God cannot fail, but we can hinder His works with our own. Jesus told his disciples, beware of the leaven of the Pharisees and Sadducees (Mat.16:6). They understood this to mean their teaching (verse 12). Their teaching that was so dangerous was salvation by self works (Gal.2:16; 5:1-6). In explaining this in Mt.16:9,10 Jesus said, "Do you not perceive, neither remember the five loaves of the five thousand, and how many baskets(12) you took up? Neither the seven loaves of the four thousand, and how many baskets(7) you took up?" Notice, the more loaves they provided of their own supply, the less were fed and the less baskets of leftovers there were. Jesus' obvious point was the more you work the less God works. Salvation in any form is by grace, which is unmerited or unearned. "For by grace have ye been saved through faith, and that not of yourselves, it is the gift of God, not of works, that no man should glory". (Epe.2:8-9). The word "saved" here is translated from the Greek word "sozo" and is used in Lk.7:50 for the saving of the soul. In Lk.8:48 it is translated "made thee whole" for healing of the body. In Lk.8:36 it is translated "made whole" for deliverance from demons. In Mt.8:25 it is translated "save" for protection from danger. You see, "saved" covers every curse, and it is not of our works. Jesus "became a curse for us" so that we might have "the blessing of Abraham" (Gal.3:13,14). The all-inclusive curse in Dt.28 was put upon him. I remind you that Epe.2:8 says in the original Greek: "by grace have ye been saved", meaning it happened at the cross.
The wilderness is a completely safe and secure place for the "believer" because everything has already been provided there. Our faith in the promises is the very substance that the desired need is made from. (Heb.11:1) Now faith is assurance (or substance) of [things] hoped for, a conviction of things not seen. The reason Jesus said, "All things whatsoever ye pray and ask for, believe that ye receive (Greek: "received") them, and ye shall have them" (Mk.11:24), is because all of our provision was accomplished at the cross. Notice in the following verses that all things have been received and that the only thing left is for us to believe it. Also notice the past tense of our sacrificial provision in the following verses: (Epe.2:8) for by grace have ye been saved through faith; (1 Pet.2:24) who his own self bare our sins in his body ... by whose stripes we were healed; (Col.1:13) who delivered us out of the power of darkness and translated us into the kingdom of the Son of his love; (2 Cor.5:18) ... who reconciled us to himself; (Gal.2:20) I have been crucified with Christ, and it's no longer I that live, but Christ liveth in me; (Gal. 3:13) Christ redeemed us from the curse; (1 Pet.1:3) ... the Father ... begat us again ... by the resurrection of Jesus Christ; (Heb.10:10) We ... have been sanctified ...; (14) He hath perfected forever them that are sanctified; (Epe.1:3) ... who hath blessed us with every spiritual blessing,and God (2 Pet.1:3) hath granted unto us all things. Jesus told us in his day which, of course, is also in the past that "Now shall the prince of this world be cast out" (Jn.12:31); "but be of good cheer, I have overcome the world" (Jn.16:33); "It is finished" (Jn.19:30). This is why we are to believe we have received. The devil and the curse were conquered. We were saved, healed, delivered, and provided for. That is why Paul said "my God shall supply every need of yours according to his riches in glory in Christ Jesus (Phl.4:19).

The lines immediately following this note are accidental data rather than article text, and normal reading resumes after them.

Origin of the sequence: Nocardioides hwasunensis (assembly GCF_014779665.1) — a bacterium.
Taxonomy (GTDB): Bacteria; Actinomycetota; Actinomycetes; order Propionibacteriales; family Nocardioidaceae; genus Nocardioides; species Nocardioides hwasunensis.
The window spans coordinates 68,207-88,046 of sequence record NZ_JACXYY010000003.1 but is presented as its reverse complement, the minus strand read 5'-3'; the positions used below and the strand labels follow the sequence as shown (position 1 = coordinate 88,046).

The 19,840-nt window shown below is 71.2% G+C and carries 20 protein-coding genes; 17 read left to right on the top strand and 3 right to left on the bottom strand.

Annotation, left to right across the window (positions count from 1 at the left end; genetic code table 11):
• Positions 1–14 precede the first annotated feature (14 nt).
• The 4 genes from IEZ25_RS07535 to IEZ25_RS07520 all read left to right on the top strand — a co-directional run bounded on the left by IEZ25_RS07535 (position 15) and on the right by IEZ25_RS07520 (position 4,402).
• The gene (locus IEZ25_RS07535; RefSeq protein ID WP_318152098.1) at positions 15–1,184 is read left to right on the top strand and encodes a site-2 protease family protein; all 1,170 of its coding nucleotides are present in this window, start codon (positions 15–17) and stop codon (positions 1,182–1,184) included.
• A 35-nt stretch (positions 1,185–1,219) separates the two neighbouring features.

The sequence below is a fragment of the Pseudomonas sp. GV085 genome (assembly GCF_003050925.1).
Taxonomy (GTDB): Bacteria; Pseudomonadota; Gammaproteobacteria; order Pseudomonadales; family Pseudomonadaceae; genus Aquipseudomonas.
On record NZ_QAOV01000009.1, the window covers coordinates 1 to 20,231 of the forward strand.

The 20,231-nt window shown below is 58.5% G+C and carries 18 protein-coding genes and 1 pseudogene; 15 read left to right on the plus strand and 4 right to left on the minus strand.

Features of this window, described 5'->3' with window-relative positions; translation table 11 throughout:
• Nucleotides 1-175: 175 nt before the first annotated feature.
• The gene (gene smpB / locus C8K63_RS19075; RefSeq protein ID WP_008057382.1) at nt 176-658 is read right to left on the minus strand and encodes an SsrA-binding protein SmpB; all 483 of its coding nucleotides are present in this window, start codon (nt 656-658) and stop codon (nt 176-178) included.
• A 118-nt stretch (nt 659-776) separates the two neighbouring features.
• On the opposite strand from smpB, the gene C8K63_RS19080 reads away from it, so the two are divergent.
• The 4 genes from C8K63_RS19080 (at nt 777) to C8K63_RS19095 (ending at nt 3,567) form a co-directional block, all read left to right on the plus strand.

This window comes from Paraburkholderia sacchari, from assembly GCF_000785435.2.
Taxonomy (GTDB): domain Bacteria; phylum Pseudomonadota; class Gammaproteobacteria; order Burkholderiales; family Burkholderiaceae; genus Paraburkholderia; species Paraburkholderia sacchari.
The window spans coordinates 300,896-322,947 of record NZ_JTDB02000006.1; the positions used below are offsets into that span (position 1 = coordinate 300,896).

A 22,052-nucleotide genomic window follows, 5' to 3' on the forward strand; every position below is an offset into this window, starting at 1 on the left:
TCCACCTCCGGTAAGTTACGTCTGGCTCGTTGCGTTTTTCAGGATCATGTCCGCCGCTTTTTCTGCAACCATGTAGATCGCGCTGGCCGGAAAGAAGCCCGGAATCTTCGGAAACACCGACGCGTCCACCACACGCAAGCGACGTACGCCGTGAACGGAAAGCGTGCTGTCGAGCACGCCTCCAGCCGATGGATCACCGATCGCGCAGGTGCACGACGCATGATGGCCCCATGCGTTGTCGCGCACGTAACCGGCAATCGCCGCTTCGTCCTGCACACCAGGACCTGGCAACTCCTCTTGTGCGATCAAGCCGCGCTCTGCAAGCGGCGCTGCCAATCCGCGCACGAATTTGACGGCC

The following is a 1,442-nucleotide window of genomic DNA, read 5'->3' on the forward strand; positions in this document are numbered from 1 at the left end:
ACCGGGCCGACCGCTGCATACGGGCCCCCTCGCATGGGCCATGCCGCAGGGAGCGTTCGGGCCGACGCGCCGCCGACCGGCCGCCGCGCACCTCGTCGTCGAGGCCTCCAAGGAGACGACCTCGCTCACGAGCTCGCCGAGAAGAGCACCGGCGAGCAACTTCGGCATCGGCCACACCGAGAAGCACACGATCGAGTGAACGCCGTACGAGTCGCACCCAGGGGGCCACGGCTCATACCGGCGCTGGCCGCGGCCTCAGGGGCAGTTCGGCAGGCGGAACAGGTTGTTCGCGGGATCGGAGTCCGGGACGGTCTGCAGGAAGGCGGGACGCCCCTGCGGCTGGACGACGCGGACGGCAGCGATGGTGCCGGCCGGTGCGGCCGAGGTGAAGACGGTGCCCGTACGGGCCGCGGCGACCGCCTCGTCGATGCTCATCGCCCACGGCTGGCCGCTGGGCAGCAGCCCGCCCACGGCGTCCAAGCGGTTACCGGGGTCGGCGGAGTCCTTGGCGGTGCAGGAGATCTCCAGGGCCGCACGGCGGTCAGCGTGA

Redemption from the curse and provision for life is truly accomplished at the cross! In fact, God's "works were finished from the foundation of the world" (Heb.4:3), when He spoke the plan into existence. The only thing left is for the true sons of God to enter into those works by faith, believing they have received. Since the works are finished, we should believe and rest from our own works to save, heal, and deliver ourselves. This is rest in the wilderness on the grounds of God's promises. (Heb.4:3) For we who have believed do enter into that rest. That is a spiritual Sabbath rest. (Heb.4:9) There remaineth therefore a sabbath rest (Greek: sabbatismos, "keeping of rest") for the people of God. This constant "keeping of rest" every day through the past tense promises is our New Testament spiritual Sabbath. (10) For he that is entered into his rest hath himself also rested from his works, as God did from his. This rest is to believe these past tense promises.
(Heb.4:1) Let us fear therefore, lest haply, a promise being left of entering into his rest, any one of you should seem to have come short of it. (2) For indeed we have had good tidings preached unto us, even as also they: but the word of hearing did not profit them, because it was not united by faith with them that heard.